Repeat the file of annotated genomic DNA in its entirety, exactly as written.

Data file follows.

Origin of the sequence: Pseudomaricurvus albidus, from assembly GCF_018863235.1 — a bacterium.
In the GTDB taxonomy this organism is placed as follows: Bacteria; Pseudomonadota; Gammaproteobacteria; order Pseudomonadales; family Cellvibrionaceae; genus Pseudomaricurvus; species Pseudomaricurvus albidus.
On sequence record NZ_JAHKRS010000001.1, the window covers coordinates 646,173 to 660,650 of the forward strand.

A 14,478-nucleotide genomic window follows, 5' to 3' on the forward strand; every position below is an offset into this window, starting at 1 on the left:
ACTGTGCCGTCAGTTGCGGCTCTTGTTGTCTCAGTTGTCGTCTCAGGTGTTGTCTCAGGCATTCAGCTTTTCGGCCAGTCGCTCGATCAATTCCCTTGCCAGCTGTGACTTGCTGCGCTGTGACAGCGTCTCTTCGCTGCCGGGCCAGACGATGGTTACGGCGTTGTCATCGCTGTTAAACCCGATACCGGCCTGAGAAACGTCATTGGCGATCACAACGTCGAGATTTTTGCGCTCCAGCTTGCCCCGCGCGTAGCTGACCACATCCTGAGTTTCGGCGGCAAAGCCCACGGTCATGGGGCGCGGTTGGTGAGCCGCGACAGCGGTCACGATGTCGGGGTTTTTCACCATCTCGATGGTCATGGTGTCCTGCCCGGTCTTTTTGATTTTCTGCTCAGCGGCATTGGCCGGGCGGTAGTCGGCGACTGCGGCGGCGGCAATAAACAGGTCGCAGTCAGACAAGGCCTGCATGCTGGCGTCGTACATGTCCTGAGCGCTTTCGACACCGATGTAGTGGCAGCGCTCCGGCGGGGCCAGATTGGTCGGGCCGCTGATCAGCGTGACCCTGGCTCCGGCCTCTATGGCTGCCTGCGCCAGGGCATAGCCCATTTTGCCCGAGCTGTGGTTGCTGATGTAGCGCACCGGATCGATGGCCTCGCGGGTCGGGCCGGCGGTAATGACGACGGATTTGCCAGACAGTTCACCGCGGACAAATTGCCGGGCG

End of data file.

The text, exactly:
Origin of the sequence: Pseudomaricurvus albidus, from assembly GCF_018863235.1 — a bacterium.
In the GTDB taxonomy this organism is placed as follows: Bacteria; Pseudomonadota; Gammaproteobacteria; order Pseudomonadales; family Cellvibrionaceae; genus Pseudomaricurvus; species Pseudomaricurvus albidus.
On sequence record NZ_JAHKRS010000001.1, the window covers coordinates 646,173 to 660,650 of the forward strand.

A 14,478-nucleotide genomic window follows, 5' to 3' on the forward strand; every position below is an offset into this window, starting at 1 on the left:
ACTGTGCCGTCAGTTGCGGCTCTTGTTGTCTCAGTTGTCGTCTCAGGTGTTGTCTCAGGCATTCAGCTTTTCGGCCAGTCGCTCGATCAATTCCCTTGCCAGCTGTGACTTGCTGCGCTGTGACAGCGTCTCTTCGCTGCCGGGCCAGACGATGGTTACGGCGTTGTCATCGCTGTTAAACCCGATACCGGCCTGAGAAACGTCATTGGCGATCACAACGTCGAGATTTTTGCGCTCCAGCTTGCCCCGCGCGTAGCTGACCACATCCTGAGTTTCGGCGGCAAAGCCCACGGTCATGGGGCGCGGTTGGTGAGCCGCGACAGCGGTCACGATGTCGGGGTTTTTCACCATCTCGATGGTCATGGTGTCCTGCCCGGTCTTTTTGATTTTCTGCTCAGCGGCATTGGCCGGGCGGTAGTCGGCGACTGCGGCGGCGGCAATAAACAGGTCGCAGTCAGACAAGGCCTGCATGCTGGCGTCGTACATGTCCTGAGCGCTTTCGACACCGATGTAGTGGCAGCGCTCCGGCGGGGCCAGATTGGTCGGGCCGCTGATCAGCGTGACCCTGGCTCCGGCCTCTATGGCTGCCTGCGCCAGGGCATAGCCCATTTTGCCCGAGCTGTGGTTGCTGATGTAGCGCACCGGATCGATGGCCTCGCGGGTCGGGCCGGCGGTAATGACGACGGATTTGCCAGACAGTTCACCGCGGACAAATTGCCGGGCG